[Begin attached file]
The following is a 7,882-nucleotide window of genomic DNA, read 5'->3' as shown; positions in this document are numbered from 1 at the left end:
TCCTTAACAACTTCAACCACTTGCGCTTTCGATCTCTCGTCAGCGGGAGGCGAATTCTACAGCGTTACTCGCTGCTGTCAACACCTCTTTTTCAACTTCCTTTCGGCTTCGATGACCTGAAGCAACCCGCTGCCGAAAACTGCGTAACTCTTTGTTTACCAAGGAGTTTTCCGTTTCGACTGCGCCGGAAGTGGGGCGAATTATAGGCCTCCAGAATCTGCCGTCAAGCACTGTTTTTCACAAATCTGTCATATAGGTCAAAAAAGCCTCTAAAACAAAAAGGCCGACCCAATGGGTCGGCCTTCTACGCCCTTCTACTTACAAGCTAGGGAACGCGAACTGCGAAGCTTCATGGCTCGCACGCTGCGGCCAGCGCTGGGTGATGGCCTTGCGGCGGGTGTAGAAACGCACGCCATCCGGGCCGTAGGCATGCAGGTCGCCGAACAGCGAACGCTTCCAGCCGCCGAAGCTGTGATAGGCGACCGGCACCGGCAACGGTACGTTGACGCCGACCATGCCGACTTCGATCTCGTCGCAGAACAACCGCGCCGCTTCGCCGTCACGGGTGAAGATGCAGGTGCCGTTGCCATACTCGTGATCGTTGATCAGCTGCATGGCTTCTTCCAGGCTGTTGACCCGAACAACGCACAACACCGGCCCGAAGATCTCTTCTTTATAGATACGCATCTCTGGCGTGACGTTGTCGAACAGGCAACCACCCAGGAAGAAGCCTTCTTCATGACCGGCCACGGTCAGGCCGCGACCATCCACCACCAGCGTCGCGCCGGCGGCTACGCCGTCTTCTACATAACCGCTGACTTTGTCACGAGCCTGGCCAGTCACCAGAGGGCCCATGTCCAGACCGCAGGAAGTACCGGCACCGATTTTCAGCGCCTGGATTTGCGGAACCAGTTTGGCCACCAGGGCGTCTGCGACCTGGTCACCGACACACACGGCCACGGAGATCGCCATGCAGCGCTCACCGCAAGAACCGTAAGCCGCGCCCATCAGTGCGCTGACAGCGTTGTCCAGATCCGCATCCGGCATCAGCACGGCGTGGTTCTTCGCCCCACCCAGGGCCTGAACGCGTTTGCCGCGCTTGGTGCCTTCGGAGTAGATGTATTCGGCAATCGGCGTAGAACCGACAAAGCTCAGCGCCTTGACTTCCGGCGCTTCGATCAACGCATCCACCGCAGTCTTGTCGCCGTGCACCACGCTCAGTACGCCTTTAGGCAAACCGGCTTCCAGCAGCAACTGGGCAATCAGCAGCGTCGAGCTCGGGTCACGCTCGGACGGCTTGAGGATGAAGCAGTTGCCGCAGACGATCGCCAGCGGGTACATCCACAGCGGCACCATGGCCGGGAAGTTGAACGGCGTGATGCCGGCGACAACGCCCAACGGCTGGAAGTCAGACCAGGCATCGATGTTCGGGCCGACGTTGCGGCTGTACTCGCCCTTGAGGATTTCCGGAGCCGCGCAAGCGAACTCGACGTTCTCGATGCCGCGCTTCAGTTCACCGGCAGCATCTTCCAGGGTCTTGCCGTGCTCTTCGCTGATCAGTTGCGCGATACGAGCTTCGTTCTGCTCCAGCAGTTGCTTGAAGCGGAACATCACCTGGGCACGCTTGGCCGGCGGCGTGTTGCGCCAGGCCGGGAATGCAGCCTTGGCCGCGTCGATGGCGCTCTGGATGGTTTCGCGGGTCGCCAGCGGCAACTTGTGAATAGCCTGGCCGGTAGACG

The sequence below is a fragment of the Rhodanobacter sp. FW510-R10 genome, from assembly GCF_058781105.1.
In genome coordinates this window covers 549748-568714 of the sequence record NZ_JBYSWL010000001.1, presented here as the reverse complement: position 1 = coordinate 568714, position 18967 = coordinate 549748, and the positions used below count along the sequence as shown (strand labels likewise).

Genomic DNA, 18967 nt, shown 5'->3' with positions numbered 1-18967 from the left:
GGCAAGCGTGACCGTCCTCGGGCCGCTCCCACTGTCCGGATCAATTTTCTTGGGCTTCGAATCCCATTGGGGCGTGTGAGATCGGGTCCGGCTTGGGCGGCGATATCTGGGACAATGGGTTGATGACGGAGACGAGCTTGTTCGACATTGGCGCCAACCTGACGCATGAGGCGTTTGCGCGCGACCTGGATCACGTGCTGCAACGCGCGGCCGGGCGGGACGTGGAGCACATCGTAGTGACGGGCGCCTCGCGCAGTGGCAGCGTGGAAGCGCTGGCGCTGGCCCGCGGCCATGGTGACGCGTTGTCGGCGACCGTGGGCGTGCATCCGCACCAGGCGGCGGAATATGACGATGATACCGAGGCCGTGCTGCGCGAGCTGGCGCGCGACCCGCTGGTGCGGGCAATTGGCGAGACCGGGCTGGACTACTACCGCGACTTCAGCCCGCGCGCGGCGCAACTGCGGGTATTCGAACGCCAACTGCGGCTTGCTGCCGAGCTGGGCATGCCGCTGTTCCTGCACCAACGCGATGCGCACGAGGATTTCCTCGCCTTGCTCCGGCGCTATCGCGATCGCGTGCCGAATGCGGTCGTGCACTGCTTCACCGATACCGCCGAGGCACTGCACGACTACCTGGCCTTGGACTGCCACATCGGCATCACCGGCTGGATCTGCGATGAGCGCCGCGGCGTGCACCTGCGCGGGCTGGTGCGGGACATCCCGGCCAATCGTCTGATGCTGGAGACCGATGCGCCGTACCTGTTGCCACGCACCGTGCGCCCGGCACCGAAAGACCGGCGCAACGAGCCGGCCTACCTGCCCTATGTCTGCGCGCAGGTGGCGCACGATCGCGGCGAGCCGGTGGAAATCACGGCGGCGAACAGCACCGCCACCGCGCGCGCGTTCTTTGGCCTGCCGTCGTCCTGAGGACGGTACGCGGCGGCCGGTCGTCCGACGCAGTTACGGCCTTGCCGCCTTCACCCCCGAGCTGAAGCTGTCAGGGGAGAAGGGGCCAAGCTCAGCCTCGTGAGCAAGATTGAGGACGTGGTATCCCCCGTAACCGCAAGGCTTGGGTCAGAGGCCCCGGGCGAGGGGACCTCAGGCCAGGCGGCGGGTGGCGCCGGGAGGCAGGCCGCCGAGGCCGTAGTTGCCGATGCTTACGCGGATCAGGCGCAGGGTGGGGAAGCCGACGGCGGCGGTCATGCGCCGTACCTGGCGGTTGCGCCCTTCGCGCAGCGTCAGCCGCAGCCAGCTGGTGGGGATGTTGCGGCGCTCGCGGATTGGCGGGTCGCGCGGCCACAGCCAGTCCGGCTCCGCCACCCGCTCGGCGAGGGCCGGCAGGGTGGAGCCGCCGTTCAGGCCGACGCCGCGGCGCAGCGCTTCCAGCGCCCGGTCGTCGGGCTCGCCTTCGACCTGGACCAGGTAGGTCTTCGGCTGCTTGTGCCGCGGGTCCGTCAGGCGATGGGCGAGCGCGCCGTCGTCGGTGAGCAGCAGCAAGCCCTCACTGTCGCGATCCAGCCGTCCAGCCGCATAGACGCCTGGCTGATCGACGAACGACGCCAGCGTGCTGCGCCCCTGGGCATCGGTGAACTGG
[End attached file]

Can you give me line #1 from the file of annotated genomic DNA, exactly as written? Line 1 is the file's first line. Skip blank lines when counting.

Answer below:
The following is a 7,882-nucleotide window of genomic DNA, read 5'->3' as shown; positions in this document are numbered from 1 at the left end: